Tinkers by Paul Harding
My rating: 5 of 5 stars
I think I want to read Tinkers again. It's a slight book -- I finished it in a day and change. It's also completely beautiful, like some extended, hypnotic free verse poem that plays lovingly over and over the possibilities of language and description the way light plays over the surface of water.
Marilynne Robinson provides the blurb for the cover, and there are certain echoes of her lyrical masterpiece, Gilead, in Tinkers' quiet meditation on observation, natural beauty, and a father/son relationship. However, in structure and approach, I would compare the book more aptly to a novel like The Lover -- a self-contained and interior lyric work. Despite all the risk inherent in this kind of fiction, there are almost no missteps, save for a couple of overly big words that clank unnecessarily in their sentences, and one abstract lyric passage in the last few pages that interrupts the power of the closing scene. Other scenes, however--like that of a home being moved down a snowy track in the heart of winter--are the kind of images that stay with you, long after you've closed the book. In fact, in an odd way, I feel like Tinkers is the kind of book I've always wanted to read about snow and silence and trees and seasons. It creates its own readers.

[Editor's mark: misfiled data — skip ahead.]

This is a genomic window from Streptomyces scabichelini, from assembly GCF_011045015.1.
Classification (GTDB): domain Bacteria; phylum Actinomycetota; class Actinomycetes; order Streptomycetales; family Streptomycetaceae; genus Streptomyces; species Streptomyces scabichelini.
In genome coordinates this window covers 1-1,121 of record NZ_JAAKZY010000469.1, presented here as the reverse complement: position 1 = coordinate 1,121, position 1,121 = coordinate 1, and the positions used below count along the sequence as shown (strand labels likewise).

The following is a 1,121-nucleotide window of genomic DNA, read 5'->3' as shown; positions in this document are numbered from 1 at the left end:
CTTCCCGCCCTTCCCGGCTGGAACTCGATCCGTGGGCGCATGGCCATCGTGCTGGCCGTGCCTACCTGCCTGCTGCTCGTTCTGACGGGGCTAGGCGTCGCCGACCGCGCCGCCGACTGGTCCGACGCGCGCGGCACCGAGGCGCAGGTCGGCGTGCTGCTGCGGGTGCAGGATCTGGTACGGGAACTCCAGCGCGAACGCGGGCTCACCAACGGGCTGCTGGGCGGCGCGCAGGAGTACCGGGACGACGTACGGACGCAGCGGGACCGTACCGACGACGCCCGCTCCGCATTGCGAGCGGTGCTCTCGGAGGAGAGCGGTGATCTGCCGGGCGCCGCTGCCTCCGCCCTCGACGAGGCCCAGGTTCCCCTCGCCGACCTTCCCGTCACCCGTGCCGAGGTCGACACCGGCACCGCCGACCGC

On a final note, hats off to whomever designed Harding's cover. It drew me in from across the room, and after reading the first page, I knew I would have to buy the book. The story of Tinkers' voyage to print is heartening for any "emerging" writer. I look forward to Harding's work to come.
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